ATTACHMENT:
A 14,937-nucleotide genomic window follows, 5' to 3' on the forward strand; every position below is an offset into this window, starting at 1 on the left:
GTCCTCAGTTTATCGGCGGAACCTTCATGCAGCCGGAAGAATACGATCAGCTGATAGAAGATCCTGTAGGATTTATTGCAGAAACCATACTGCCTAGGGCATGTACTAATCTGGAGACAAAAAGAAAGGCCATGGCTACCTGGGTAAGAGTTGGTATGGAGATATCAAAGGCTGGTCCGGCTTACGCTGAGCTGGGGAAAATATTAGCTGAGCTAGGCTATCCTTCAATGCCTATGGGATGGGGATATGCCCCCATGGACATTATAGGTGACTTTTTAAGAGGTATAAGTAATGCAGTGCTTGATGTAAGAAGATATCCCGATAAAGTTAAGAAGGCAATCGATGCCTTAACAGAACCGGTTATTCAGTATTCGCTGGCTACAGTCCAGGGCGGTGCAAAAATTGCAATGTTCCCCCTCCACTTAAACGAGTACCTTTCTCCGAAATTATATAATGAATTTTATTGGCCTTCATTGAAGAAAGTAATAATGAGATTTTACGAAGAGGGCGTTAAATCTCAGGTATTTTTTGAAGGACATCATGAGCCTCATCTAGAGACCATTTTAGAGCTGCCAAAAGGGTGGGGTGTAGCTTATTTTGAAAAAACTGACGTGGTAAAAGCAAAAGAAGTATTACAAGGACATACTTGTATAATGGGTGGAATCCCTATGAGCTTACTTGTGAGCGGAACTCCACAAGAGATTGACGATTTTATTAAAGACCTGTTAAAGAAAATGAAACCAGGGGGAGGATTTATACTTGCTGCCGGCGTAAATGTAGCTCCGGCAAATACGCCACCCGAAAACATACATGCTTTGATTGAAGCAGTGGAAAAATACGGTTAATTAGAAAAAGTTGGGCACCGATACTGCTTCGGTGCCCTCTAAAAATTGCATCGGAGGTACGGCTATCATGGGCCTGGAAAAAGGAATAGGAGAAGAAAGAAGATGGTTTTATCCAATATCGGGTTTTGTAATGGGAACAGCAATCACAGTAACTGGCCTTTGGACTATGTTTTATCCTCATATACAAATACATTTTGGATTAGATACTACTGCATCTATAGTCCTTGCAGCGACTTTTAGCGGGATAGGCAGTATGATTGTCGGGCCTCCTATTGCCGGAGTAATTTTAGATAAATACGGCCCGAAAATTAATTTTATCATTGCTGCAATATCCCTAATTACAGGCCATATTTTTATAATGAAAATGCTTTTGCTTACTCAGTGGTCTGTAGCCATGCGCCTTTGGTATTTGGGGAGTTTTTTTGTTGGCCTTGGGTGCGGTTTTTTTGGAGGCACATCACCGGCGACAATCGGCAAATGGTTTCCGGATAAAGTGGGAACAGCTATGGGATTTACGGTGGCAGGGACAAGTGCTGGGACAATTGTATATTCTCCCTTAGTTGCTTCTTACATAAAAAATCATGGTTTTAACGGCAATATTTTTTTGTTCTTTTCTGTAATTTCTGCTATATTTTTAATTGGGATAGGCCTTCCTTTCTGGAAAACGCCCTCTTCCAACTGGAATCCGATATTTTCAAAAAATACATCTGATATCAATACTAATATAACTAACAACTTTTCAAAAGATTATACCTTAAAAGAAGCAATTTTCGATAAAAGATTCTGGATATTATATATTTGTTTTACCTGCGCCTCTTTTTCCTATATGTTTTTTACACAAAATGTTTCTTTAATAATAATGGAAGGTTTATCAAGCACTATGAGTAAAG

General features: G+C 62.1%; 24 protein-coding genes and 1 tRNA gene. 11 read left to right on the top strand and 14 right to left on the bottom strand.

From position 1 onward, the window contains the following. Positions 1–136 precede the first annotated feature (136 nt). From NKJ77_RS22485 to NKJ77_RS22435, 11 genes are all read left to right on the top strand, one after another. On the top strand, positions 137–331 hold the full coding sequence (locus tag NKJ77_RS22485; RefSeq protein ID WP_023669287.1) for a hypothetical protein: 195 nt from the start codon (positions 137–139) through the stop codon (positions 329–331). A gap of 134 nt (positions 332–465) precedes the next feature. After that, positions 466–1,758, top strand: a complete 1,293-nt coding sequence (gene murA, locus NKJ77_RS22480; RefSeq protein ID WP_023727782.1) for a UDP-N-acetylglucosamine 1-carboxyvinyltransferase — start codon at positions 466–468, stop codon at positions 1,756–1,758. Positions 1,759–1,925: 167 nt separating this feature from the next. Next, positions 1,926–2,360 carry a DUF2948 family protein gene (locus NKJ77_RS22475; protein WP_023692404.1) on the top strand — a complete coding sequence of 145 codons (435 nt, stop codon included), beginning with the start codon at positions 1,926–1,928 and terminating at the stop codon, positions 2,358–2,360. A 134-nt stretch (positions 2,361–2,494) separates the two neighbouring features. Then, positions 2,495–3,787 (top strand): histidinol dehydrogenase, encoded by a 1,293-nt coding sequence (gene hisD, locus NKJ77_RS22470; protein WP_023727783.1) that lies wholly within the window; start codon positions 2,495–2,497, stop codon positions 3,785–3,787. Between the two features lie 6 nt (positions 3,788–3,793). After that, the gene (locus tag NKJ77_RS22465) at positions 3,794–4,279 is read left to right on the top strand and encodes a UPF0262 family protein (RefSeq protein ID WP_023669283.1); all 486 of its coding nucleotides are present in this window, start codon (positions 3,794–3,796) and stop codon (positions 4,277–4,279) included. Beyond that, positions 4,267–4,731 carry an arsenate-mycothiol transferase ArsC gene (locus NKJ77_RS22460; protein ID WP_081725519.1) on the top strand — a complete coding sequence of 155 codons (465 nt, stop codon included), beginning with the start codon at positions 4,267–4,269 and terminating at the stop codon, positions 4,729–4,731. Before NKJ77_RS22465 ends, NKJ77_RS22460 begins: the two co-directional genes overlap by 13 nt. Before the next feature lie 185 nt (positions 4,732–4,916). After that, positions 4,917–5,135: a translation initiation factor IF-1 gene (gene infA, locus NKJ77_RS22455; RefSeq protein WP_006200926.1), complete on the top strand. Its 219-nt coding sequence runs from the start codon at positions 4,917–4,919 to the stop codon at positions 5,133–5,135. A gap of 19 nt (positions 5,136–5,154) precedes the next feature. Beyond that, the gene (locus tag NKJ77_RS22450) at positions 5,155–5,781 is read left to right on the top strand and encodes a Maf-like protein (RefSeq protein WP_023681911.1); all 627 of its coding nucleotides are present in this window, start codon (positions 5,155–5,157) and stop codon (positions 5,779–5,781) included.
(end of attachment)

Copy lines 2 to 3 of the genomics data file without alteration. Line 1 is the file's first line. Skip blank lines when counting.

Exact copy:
GTCCTCAGTTTATCGGCGGAACCTTCATGCAGCCGGAAGAATACGATCAGCTGATAGAAGATCCTGTAGGATTTATTGCAGAAACCATACTGCCTAGGGCATGTACTAATCTGGAGACAAAAAGAAAGGCCATGGCTACCTGGGTAAGAGTTGGTATGGAGATATCAAAGGCTGGTCCGGCTTACGCTGAGCTGGGGAAAATATTAGCTGAGCTAGGCTATCCTTCAATGCCTATGGGATGGGGATATGCCCCCATGGACATTATAGGTGACTTTTTAAGAGGTATAAGTAATGCAGTGCTTGATGTAAGAAGATATCCCGATAAAGTTAAGAAGGCAATCGATGCCTTAACAGAACCGGTTATTCAGTATTCGCTGGCTACAGTCCAGGGCGGTGCAAAAATTGCAATGTTCCCCCTCCACTTAAACGAGTACCTTTCTCCGAAATTATATAATGAATTTTATTGGCCTTCATTGAAGAAAGTAATAATGAGATTTTACGAAGAGGGCGTTAAATCTCAGGTATTTTTTGAAGGACATCATGAGCCTCATCTAGAGACCATTTTAGAGCTGCCAAAAGGGTGGGGTGTAGCTTATTTTGAAAAAACTGACGTGGTAAAAGCAAAAGAAGTATTACAAGGACATACTTGTATAATGGGTGGAATCCCTATGAGCTTACTTGTGAGCGGAACTCCACAAGAGATTGACGATTTTATTAAAGACCTGTTAAAGAAAATGAAACCAGGGGGAGGATTTATACTTGCTGCCGGCGTAAATGTAGCTCCGGCAAATACGCCACCCGAAAACATACATGCTTTGATTGAAGCAGTGGAAAAATACGGTTAATTAGAAAAAGTTGGGCACCGATACTGCTTCGGTGCCCTCTAAAAATTGCATCGGAGGTACGGCTATCATGGGCCTGGAAAAAGGAATAGGAGAAGAAAGAAGATGGTTTTATCCAATATCGGGTTTTGTAATGGGAACAGCAATCACAGTAACTGGCCTTTGGACTATGTTTTATCCTCATATACAAATACATTTTGGATTAGATACTACTGCATCTATAGTCCTTGCAGCGACTTTTAGCGGGATAGGCAGTATGATTGTCGGGCCTCCTATTGCCGGAGTAATTTTAGATAAATACGGCCCGAAAATTAATTTTATCATTGCTGCAATATCCCTAATTACAGGCCATATTTTTATAATGAAAATGCTTTTGCTTACTCAGTGGTCTGTAGCCATGCGCCTTTGGTATTTGGGGAGTTTTTTTGTTGGCCTTGGGTGCGGTTTTTTTGGAGGCACATCACCGGCGACAATCGGCAAATGGTTTCCGGATAAAGTGGGAACAGCTATGGGATTTACGGTGGCAGGGACAAGTGCTGGGACAATTGTATATTCTCCCTTAGTTGCTTCTTACATAAAAAATCATGGTTTTAACGGCAATATTTTTTTGTTCTTTTCTGTAATTTCTGCTATATTTTTAATTGGGATAGGCCTTCCTTTCTGGAAAACGCCCTCTTCCAACTGGAATCCGATATTTTCAAAAAATACATCTGATATCAATACTAATATAACTAACAACTTTTCAAAAGATTATACCTTAAAAGAAGCAATTTTCGATAAAAGATTCTGGATATTATATATTTGTTTTACCTGCGCCTCTTTTTCCTATATGTTTTTTACACAAAATGTTTCTTTAATAATAATGGAAGGTTTATCAAGCACTATGAGTAAAG

General features: G+C 62.1%; 24 protein-coding genes and 1 tRNA gene. 11 read left to right on the top strand and 14 right to left on the bottom strand.